UBC alumna Loujain al-Hathloul has been sentenced by a Saudi Arabian court to five years and eight months in prison for terrorism offences, but will likely be released in March 2021.
Her sister, Lina al-Hathloul wrote on Twitter that the Specialised Criminal Court suspended Loujain’s sentence by two years and ten months, and as Loujain has already spent over two years in prison, she may only have two to three months of her sentence left.
The court also placed a five-year travel ban on Loujain. Both she and the public prosecutor are still able to appeal the decision. Lina al-Hathloul wrote on her Twitter that Loujain will appeal the sentence and ask for an investigation regarding alleged torture by the Saudi government.
Loujain al-Hathloul, a women’s rights activist and Nobel Peace Prize nominee, was arrested in 2018 for defying Saudi Arabia’s now-repealed ban on women driving. She graduated from UBC in 2014.
UBC student unions recently sent an open letter to the federal government in solidarity with al-Hathloul, asking Foreign Affairs Minister François-Philippe Champagne to continue advocating for her rights.
The AMS said that it will continue to press Ottawa for stronger action toward Loujain’s release.
“We are extremely [disappointed] and disheartened to hear about Loujain al-Hathloul’s prison sentencing; it is a travesty of justice,” said AMS VP External Kalith Nanayakkara in an emailed statement on December 30.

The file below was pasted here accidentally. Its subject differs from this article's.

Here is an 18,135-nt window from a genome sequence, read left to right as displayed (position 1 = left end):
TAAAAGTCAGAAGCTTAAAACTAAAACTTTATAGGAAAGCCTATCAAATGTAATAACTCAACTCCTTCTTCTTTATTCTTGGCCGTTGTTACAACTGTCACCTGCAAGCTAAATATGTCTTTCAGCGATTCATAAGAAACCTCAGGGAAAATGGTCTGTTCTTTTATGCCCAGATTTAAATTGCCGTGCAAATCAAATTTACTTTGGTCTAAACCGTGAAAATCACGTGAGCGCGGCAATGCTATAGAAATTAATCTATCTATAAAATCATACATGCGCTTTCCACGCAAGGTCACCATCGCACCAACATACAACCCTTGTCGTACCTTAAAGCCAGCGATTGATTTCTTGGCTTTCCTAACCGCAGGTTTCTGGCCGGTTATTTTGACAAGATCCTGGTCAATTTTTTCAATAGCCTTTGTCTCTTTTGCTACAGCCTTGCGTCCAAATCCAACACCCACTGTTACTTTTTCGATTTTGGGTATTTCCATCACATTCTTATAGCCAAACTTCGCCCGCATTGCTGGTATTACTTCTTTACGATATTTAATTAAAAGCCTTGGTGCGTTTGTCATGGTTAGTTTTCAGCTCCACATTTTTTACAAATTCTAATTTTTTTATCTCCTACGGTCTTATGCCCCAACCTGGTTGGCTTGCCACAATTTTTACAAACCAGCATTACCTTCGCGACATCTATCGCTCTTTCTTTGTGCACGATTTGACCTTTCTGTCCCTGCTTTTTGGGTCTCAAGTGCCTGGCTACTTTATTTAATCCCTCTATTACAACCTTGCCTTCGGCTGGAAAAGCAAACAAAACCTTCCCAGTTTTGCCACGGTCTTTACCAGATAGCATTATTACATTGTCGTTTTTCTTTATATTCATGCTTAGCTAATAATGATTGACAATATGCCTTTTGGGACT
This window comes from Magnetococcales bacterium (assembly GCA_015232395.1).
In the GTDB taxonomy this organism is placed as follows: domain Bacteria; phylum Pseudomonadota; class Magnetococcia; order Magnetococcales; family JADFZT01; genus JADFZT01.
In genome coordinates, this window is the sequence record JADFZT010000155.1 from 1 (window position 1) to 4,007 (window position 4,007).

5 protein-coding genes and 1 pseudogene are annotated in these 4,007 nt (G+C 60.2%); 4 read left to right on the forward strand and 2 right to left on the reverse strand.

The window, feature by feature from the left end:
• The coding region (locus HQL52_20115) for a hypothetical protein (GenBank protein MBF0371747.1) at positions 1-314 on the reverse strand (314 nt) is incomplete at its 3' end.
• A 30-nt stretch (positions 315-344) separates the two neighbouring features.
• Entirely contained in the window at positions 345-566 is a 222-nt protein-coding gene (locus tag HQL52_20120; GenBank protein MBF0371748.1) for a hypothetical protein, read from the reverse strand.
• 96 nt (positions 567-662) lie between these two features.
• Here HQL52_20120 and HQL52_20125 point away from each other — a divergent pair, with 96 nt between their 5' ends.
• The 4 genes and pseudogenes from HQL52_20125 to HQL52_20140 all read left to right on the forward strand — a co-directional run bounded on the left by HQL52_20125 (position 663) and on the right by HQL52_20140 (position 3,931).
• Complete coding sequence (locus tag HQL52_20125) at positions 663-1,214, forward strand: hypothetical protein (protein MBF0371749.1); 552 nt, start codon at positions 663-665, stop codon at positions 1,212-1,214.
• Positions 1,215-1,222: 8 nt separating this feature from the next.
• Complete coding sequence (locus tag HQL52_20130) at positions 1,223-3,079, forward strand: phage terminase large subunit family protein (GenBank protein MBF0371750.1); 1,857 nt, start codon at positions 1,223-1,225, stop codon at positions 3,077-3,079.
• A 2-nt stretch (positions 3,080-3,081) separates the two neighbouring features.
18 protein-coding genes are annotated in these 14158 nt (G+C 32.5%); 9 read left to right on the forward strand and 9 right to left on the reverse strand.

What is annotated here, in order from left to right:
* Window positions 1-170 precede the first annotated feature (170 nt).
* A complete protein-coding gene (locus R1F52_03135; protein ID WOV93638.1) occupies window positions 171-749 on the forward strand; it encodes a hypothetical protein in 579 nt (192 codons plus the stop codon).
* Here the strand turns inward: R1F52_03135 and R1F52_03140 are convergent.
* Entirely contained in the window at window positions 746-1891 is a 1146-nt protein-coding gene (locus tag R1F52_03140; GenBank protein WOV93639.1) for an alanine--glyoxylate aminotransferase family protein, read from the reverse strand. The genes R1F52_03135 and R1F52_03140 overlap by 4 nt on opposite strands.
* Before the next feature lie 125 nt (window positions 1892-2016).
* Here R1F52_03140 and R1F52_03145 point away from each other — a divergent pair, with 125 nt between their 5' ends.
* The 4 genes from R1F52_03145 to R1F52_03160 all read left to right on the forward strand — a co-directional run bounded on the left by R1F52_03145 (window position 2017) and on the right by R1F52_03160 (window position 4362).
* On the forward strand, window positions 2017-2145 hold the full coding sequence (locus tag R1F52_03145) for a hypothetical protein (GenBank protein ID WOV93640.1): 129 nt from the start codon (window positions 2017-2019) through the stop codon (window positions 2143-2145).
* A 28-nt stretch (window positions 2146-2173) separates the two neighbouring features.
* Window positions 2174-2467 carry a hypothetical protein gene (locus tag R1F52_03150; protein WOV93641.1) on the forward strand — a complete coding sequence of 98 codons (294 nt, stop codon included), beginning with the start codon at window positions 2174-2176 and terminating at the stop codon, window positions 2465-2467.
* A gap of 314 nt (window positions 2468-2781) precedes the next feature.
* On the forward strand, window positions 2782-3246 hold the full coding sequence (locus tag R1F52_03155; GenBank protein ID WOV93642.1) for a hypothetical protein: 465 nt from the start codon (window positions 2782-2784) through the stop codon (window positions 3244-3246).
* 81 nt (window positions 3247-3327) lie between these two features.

“As a bold and courageous champion for women’s rights, Loujain al-Hathloul is the embodiment of what a former AMS member and UBC alumnus should be — a strong and bold advocate for positive change on a mission to make the world a better place.”
UBC responded on December 28, saying it was “profoundly disappointed” by the news of al-Hathloul’s sentencing.
“This week, UBC has written again to Canada’s minister of foreign affairs, to press for Ms. Al-Hathloul’s release and to offer UBC’s assistance,” President Santa Ono wrote in the press release.
Ono praised al-Hathloul’s demonstration of UBC’s commitment to free speech, equality, education, global citizenship and the advancement of a just and equitable society.
“We remain hopeful that Ms. Al-Hathloul will be released imminently and that she will be able to reunite with her family and loved ones, and enjoy personal and political freedoms without the threat of persecution,” Ono wrote.
This article has been updated to include a statement from the AMS. This article was further updated to include comment from UBC.